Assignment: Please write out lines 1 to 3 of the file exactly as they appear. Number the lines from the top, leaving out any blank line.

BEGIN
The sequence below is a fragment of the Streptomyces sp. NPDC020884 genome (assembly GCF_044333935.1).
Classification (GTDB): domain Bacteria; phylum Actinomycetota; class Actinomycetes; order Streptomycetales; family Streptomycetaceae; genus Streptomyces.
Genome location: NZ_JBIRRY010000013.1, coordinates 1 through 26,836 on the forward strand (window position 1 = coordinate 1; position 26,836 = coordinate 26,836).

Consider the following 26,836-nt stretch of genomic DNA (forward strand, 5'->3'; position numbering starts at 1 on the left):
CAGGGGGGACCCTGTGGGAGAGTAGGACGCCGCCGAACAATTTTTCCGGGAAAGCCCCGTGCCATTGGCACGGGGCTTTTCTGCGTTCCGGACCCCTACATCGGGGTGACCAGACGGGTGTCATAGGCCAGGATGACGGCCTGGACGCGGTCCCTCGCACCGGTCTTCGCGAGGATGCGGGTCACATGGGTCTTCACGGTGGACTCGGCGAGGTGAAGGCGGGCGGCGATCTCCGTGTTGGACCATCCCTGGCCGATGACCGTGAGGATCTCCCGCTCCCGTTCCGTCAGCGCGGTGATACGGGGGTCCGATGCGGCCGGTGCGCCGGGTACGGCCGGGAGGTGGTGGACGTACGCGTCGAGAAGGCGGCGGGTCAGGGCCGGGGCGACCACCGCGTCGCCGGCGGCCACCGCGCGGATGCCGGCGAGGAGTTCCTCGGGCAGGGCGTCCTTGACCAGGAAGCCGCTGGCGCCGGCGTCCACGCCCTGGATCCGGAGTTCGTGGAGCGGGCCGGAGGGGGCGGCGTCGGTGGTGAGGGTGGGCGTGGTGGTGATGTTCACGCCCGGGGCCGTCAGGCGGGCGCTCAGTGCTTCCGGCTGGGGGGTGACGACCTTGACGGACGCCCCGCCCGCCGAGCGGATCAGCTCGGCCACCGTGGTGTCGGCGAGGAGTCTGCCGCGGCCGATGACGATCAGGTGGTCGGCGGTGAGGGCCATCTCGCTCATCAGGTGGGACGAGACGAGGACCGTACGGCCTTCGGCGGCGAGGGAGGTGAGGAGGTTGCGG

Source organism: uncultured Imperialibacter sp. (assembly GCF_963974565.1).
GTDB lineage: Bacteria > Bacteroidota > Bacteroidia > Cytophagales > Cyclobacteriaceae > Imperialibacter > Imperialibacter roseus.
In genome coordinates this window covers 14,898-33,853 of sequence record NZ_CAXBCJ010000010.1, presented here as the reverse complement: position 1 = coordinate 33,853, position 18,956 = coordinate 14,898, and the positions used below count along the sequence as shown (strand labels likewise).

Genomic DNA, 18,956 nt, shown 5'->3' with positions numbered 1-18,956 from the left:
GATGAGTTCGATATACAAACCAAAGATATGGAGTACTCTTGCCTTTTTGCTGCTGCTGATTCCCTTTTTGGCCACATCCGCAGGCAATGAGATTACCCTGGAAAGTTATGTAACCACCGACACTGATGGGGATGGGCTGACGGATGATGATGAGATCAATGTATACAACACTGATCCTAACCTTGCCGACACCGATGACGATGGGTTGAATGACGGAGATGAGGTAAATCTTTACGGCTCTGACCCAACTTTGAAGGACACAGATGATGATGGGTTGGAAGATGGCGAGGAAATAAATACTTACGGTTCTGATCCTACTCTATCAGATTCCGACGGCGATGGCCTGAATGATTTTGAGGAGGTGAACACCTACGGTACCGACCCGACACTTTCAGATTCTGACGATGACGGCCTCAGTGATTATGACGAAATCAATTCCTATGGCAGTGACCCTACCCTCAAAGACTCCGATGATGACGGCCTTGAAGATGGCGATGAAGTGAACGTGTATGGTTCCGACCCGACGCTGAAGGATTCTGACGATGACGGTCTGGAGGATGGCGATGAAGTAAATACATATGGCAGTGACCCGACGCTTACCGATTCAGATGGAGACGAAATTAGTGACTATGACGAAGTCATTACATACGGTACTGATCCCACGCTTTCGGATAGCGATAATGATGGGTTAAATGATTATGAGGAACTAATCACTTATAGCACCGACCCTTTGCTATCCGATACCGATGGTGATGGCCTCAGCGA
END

The sequence below is a fragment of the Streptomyces sp. NPDC020884 genome (assembly GCF_044333935.1).
Classification (GTDB): domain Bacteria; phylum Actinomycetota; class Actinomycetes; order Streptomycetales; family Streptomycetaceae; genus Streptomyces.
Genome location: NZ_JBIRRY010000013.1, coordinates 1 through 26,836 on the forward strand (window position 1 = coordinate 1; position 26,836 = coordinate 26,836).